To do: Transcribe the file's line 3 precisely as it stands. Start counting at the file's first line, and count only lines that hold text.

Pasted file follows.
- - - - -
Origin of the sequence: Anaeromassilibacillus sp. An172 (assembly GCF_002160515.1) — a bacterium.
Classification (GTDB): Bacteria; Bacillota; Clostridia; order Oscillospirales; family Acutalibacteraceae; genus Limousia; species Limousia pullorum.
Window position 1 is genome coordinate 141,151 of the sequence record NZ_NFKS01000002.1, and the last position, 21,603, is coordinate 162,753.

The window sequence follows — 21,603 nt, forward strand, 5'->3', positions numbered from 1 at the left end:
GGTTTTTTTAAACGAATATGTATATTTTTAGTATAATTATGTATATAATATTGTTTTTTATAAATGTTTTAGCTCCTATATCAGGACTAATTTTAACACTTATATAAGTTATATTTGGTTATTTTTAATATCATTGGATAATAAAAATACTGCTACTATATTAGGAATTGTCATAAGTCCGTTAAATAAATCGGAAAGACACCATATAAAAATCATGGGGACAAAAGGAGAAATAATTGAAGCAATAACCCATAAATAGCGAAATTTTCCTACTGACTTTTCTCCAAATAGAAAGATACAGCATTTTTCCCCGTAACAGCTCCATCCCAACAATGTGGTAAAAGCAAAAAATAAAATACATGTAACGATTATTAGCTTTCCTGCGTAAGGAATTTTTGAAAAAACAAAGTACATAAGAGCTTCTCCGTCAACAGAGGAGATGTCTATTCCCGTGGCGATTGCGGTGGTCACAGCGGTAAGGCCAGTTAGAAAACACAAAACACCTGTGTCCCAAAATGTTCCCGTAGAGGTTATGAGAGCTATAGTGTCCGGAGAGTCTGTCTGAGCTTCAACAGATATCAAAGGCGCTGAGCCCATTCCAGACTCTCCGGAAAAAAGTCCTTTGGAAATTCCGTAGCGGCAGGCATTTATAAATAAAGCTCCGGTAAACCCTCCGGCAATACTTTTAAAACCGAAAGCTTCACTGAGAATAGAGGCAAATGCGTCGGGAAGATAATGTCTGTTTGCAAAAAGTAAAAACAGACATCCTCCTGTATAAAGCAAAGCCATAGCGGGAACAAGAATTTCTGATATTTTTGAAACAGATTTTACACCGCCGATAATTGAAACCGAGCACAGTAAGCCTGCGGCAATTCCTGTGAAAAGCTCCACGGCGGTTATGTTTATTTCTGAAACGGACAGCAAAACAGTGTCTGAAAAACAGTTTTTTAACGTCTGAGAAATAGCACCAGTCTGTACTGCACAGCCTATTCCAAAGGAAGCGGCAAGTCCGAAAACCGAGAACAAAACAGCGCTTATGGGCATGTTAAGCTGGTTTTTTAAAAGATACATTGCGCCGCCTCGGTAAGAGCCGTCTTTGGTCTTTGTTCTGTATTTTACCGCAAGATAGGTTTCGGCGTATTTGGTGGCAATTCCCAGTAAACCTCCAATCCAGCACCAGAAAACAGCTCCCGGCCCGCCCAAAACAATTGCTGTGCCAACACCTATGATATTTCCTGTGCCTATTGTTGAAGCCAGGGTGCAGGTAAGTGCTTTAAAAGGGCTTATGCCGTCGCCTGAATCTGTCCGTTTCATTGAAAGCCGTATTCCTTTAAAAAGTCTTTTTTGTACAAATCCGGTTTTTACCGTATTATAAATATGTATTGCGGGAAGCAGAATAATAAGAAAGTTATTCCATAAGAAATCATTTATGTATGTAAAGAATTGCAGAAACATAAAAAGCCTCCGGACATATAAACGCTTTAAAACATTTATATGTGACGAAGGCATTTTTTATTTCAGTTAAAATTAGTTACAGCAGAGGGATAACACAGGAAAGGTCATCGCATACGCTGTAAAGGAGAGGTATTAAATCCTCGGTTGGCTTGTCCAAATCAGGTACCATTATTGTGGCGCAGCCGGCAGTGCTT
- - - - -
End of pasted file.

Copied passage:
Window position 1 is genome coordinate 141,151 of the sequence record NZ_NFKS01000002.1, and the last position, 21,603, is coordinate 162,753.